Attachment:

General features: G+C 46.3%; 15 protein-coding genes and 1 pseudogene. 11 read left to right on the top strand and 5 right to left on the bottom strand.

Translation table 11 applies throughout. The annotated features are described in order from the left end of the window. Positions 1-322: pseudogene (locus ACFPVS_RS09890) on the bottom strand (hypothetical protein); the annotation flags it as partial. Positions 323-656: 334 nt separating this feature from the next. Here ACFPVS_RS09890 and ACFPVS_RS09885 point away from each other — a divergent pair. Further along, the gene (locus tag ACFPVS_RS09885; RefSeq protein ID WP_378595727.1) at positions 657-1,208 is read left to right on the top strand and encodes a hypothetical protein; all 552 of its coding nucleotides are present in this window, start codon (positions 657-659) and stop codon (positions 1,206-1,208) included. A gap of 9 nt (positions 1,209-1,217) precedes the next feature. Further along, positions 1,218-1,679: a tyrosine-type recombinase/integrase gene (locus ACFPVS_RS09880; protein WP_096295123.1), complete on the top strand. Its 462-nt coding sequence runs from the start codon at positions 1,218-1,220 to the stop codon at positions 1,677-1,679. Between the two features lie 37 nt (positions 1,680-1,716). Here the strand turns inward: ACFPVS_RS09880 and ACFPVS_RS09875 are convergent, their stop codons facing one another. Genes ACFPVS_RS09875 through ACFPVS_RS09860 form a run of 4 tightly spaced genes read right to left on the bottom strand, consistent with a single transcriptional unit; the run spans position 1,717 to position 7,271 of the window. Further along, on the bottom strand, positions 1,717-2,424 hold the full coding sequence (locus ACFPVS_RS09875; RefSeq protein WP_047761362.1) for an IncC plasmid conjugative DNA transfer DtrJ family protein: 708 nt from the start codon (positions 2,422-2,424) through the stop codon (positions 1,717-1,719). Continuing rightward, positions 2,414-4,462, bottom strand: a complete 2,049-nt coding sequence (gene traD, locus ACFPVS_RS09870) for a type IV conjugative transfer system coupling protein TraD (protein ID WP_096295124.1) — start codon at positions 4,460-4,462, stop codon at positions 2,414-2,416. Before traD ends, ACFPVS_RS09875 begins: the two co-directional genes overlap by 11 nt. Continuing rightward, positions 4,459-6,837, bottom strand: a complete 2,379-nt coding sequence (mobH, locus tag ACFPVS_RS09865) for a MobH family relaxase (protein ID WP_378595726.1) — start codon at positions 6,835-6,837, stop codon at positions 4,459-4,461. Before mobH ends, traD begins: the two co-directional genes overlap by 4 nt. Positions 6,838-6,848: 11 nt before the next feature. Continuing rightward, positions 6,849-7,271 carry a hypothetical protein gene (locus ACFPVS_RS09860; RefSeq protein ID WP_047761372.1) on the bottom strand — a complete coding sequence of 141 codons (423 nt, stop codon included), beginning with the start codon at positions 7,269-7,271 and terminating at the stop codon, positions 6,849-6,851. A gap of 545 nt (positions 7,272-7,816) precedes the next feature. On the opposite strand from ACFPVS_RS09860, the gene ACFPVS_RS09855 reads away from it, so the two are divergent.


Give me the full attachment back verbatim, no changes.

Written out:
General features: G+C 46.3%; 15 protein-coding genes and 1 pseudogene. 11 read left to right on the top strand and 5 right to left on the bottom strand.

Translation table 11 applies throughout. The annotated features are described in order from the left end of the window. Positions 1-322: pseudogene (locus ACFPVS_RS09890) on the bottom strand (hypothetical protein); the annotation flags it as partial. Positions 323-656: 334 nt separating this feature from the next. Here ACFPVS_RS09890 and ACFPVS_RS09885 point away from each other — a divergent pair. Further along, the gene (locus tag ACFPVS_RS09885; RefSeq protein ID WP_378595727.1) at positions 657-1,208 is read left to right on the top strand and encodes a hypothetical protein; all 552 of its coding nucleotides are present in this window, start codon (positions 657-659) and stop codon (positions 1,206-1,208) included. A gap of 9 nt (positions 1,209-1,217) precedes the next feature. Further along, positions 1,218-1,679: a tyrosine-type recombinase/integrase gene (locus ACFPVS_RS09880; protein WP_096295123.1), complete on the top strand. Its 462-nt coding sequence runs from the start codon at positions 1,218-1,220 to the stop codon at positions 1,677-1,679. Between the two features lie 37 nt (positions 1,680-1,716). Here the strand turns inward: ACFPVS_RS09880 and ACFPVS_RS09875 are convergent, their stop codons facing one another. Genes ACFPVS_RS09875 through ACFPVS_RS09860 form a run of 4 tightly spaced genes read right to left on the bottom strand, consistent with a single transcriptional unit; the run spans position 1,717 to position 7,271 of the window. Further along, on the bottom strand, positions 1,717-2,424 hold the full coding sequence (locus ACFPVS_RS09875; RefSeq protein WP_047761362.1) for an IncC plasmid conjugative DNA transfer DtrJ family protein: 708 nt from the start codon (positions 2,422-2,424) through the stop codon (positions 1,717-1,719). Continuing rightward, positions 2,414-4,462, bottom strand: a complete 2,049-nt coding sequence (gene traD, locus ACFPVS_RS09870) for a type IV conjugative transfer system coupling protein TraD (protein ID WP_096295124.1) — start codon at positions 4,460-4,462, stop codon at positions 2,414-2,416. Before traD ends, ACFPVS_RS09875 begins: the two co-directional genes overlap by 11 nt. Continuing rightward, positions 4,459-6,837, bottom strand: a complete 2,379-nt coding sequence (mobH, locus tag ACFPVS_RS09865) for a MobH family relaxase (protein ID WP_378595726.1) — start codon at positions 6,835-6,837, stop codon at positions 4,459-4,461. Before mobH ends, traD begins: the two co-directional genes overlap by 4 nt. Positions 6,838-6,848: 11 nt before the next feature. Continuing rightward, positions 6,849-7,271 carry a hypothetical protein gene (locus ACFPVS_RS09860; RefSeq protein ID WP_047761372.1) on the bottom strand — a complete coding sequence of 141 codons (423 nt, stop codon included), beginning with the start codon at positions 7,269-7,271 and terminating at the stop codon, positions 6,849-6,851. A gap of 545 nt (positions 7,272-7,816) precedes the next feature. On the opposite strand from ACFPVS_RS09860, the gene ACFPVS_RS09855 reads away from it, so the two are divergent.